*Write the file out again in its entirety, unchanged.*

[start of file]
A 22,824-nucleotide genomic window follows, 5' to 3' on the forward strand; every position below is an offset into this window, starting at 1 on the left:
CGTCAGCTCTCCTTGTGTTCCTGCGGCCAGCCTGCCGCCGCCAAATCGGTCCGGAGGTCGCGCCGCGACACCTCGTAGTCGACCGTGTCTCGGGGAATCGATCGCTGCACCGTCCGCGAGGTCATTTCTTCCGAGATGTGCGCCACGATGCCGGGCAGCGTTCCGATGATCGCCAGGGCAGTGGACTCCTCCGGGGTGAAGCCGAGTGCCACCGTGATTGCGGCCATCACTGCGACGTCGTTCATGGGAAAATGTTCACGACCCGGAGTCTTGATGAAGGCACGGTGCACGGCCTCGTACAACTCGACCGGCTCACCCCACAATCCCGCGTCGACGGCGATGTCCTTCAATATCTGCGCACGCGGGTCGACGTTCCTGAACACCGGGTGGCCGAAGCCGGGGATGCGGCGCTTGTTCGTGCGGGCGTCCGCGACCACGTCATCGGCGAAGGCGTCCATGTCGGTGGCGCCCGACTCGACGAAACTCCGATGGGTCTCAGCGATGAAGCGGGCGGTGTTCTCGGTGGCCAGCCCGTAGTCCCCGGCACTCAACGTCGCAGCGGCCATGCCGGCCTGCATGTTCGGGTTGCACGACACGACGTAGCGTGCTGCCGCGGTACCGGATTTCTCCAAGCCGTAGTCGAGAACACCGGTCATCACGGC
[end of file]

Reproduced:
A 22,824-nucleotide genomic window follows, 5' to 3' on the forward strand; every position below is an offset into this window, starting at 1 on the left:
CGTCAGCTCTCCTTGTGTTCCTGCGGCCAGCCTGCCGCCGCCAAATCGGTCCGGAGGTCGCGCCGCGACACCTCGTAGTCGACCGTGTCTCGGGGAATCGATCGCTGCACCGTCCGCGAGGTCATTTCTTCCGAGATGTGCGCCACGATGCCGGGCAGCGTTCCGATGATCGCCAGGGCAGTGGACTCCTCCGGGGTGAAGCCGAGTGCCACCGTGATTGCGGCCATCACTGCGACGTCGTTCATGGGAAAATGTTCACGACCCGGAGTCTTGATGAAGGCACGGTGCACGGCCTCGTACAACTCGACCGGCTCACCCCACAATCCCGCGTCGACGGCGATGTCCTTCAATATCTGCGCACGCGGGTCGACGTTCCTGAACACCGGGTGGCCGAAGCCGGGGATGCGGCGCTTGTTCGTGCGGGCGTCCGCGACCACGTCATCGGCGAAGGCGTCCATGTCGGTGGCGCCCGACTCGACGAAACTCCGATGGGTCTCAGCGATGAAGCGGGCGGTGTTCTCGGTGGCCAGCCCGTAGTCCCCGGCACTCAACGTCGCAGCGGCCATGCCGGCCTGCATGTTCGGGTTGCACGACACGACGTAGCGTGCTGCCGCGGTACCGGATTTCTCCAAGCCGTAGTCGAGAACACCGGTCATCACGGC